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Much of the work on this site reflects my sense that writing and speaking are not simply different channels or media of language but are, instead, different modes of language that can diverge or entangle in various ratios and with quite different cognitive, aesthetic, and textual dynamics.  We are, I’d suggest, so “bi-languagal” (so unconsciously adept, that is, at voicing the written and constructing representations of the spoken) that we tend not to register these differences and thereby miss their implications.

As a student of literature, I’ve been drawn to writers such as Robinson Jeffers and Jack Kerouac where the tension between speaking and writing becomes audible, visible, and imaginatively significant.  Similarly, I’ve been drawn to what might be termed “textual rhetoric” and the rhetoric of textual media as ways of trying to explore these differences.  And as a poet, I’ve become more interested in how the page can be used as a space for enacting, registering and storing speech (the poem as discursive action) and thereby less focused on the page as a space for inscribing writing (the poem as aesthetic object).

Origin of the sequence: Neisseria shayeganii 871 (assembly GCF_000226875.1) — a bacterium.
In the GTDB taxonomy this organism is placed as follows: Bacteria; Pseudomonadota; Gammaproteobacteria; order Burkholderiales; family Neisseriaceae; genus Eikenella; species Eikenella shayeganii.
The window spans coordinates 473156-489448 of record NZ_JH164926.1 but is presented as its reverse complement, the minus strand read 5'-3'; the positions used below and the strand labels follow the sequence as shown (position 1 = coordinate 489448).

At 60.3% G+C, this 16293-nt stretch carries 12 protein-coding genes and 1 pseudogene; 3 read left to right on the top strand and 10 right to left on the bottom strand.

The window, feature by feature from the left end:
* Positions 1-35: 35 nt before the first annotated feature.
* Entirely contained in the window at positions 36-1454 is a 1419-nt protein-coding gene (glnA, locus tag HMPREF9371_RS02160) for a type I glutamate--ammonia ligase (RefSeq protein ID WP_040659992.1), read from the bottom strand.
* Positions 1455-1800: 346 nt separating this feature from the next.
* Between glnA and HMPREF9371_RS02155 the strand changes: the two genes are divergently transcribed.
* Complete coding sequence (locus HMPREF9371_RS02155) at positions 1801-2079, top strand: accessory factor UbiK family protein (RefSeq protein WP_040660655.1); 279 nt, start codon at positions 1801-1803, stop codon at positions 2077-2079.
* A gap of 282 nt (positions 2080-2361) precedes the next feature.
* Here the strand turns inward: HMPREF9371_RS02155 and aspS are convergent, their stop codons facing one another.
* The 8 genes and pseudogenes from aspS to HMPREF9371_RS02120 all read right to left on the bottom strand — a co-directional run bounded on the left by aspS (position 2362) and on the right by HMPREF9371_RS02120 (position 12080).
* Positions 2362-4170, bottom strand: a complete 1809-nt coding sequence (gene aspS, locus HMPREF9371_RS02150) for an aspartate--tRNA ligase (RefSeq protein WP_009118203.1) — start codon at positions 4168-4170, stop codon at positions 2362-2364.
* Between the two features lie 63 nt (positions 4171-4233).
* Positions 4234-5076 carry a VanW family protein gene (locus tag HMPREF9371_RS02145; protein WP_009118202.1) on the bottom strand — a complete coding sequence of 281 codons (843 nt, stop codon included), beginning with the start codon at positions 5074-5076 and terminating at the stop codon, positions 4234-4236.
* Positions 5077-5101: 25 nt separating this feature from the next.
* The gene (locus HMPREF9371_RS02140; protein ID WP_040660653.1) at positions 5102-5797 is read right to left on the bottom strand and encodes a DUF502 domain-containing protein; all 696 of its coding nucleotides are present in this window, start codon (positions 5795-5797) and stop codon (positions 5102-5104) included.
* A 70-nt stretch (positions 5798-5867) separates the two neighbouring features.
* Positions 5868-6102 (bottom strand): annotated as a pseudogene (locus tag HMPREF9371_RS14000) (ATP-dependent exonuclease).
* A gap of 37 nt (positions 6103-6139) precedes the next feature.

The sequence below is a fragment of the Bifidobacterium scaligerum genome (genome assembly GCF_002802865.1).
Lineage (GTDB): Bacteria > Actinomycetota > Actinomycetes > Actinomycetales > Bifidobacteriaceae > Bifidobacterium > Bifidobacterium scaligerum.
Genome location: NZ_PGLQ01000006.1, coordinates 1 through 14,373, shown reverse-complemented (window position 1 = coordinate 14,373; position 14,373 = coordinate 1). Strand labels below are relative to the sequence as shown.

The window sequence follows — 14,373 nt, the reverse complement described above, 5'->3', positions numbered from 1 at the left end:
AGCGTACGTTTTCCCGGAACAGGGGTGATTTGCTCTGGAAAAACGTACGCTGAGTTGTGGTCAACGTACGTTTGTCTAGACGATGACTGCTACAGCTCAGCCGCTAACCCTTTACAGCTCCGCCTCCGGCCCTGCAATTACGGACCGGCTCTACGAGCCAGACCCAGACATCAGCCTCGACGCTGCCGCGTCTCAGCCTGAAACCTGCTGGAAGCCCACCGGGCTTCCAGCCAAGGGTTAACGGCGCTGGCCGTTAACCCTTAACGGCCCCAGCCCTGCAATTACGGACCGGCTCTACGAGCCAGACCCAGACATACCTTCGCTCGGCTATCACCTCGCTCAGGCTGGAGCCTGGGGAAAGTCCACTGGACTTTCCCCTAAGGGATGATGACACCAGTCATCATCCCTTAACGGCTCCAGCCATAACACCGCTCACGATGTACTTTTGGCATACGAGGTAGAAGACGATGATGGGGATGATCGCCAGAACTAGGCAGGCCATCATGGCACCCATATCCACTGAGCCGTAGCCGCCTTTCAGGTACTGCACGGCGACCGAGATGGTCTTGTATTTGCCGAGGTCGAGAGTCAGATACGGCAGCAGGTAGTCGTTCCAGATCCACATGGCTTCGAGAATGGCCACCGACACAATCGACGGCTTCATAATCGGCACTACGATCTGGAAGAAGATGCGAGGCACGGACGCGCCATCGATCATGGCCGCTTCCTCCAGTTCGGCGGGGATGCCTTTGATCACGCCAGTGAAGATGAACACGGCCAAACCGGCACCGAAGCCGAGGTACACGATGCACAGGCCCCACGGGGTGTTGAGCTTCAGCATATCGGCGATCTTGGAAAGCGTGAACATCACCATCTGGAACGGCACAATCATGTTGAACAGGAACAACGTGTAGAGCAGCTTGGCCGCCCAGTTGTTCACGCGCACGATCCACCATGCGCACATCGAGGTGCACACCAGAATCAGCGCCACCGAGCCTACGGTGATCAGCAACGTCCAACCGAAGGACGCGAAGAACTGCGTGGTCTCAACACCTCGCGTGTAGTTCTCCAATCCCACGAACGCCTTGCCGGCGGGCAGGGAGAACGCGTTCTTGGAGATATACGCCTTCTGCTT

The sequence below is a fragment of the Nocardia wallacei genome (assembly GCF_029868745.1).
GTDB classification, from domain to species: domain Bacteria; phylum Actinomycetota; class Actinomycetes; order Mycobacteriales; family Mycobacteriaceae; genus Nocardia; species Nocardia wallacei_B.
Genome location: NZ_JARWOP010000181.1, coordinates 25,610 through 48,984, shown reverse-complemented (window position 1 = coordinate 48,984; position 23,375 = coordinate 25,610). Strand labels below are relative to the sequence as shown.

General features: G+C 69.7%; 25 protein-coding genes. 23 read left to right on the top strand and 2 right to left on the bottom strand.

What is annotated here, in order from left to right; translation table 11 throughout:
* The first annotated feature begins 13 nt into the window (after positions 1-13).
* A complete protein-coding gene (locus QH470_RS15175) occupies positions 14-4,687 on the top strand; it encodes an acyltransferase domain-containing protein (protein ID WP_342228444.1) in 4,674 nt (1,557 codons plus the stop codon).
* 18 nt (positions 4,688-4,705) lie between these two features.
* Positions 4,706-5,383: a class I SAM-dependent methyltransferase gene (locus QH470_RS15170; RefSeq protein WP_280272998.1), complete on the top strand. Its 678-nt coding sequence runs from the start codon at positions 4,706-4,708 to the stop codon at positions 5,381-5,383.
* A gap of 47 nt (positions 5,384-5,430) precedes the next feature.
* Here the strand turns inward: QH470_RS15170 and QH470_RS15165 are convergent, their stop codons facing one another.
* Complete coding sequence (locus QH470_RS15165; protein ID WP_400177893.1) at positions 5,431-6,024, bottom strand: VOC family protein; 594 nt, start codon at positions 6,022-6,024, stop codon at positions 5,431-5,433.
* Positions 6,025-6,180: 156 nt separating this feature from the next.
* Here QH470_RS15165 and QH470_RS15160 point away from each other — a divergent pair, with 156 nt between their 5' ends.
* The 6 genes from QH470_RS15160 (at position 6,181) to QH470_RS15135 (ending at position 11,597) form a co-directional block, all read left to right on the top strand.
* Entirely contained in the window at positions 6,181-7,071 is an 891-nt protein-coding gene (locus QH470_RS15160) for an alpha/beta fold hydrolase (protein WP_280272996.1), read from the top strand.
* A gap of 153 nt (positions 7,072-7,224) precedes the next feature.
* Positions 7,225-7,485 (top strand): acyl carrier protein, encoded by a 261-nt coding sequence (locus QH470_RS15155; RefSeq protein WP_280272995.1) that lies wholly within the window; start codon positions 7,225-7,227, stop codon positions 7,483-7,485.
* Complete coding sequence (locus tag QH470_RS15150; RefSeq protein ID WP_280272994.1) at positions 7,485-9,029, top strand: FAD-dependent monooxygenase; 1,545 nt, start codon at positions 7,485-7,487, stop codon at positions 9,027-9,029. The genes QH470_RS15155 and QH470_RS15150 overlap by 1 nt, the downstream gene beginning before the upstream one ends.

If any of these matters are of interest—or seem puzzling in some potentially productive way—you’re welcome to give the work gathered here a spin.  A dime in the textual jukebox gets you a play; a quarter gets you three—or would if this weren’t free.

And should it happen there’s something here you’d like to talk about, let’s grab a booth.  You can imagine cherry cokes or pitchers of beer, even mugs of coffee, but the table top is, please realize, chipped formica and the duck-taped upholstery definitely naugahyde.


Tim Hunt has a bunch of stuff happening.

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Thanks for stopping by and do remember:

There’s always light at the end of the tunnel,
’less it’s real dark.
Then it’s all
What you believe in.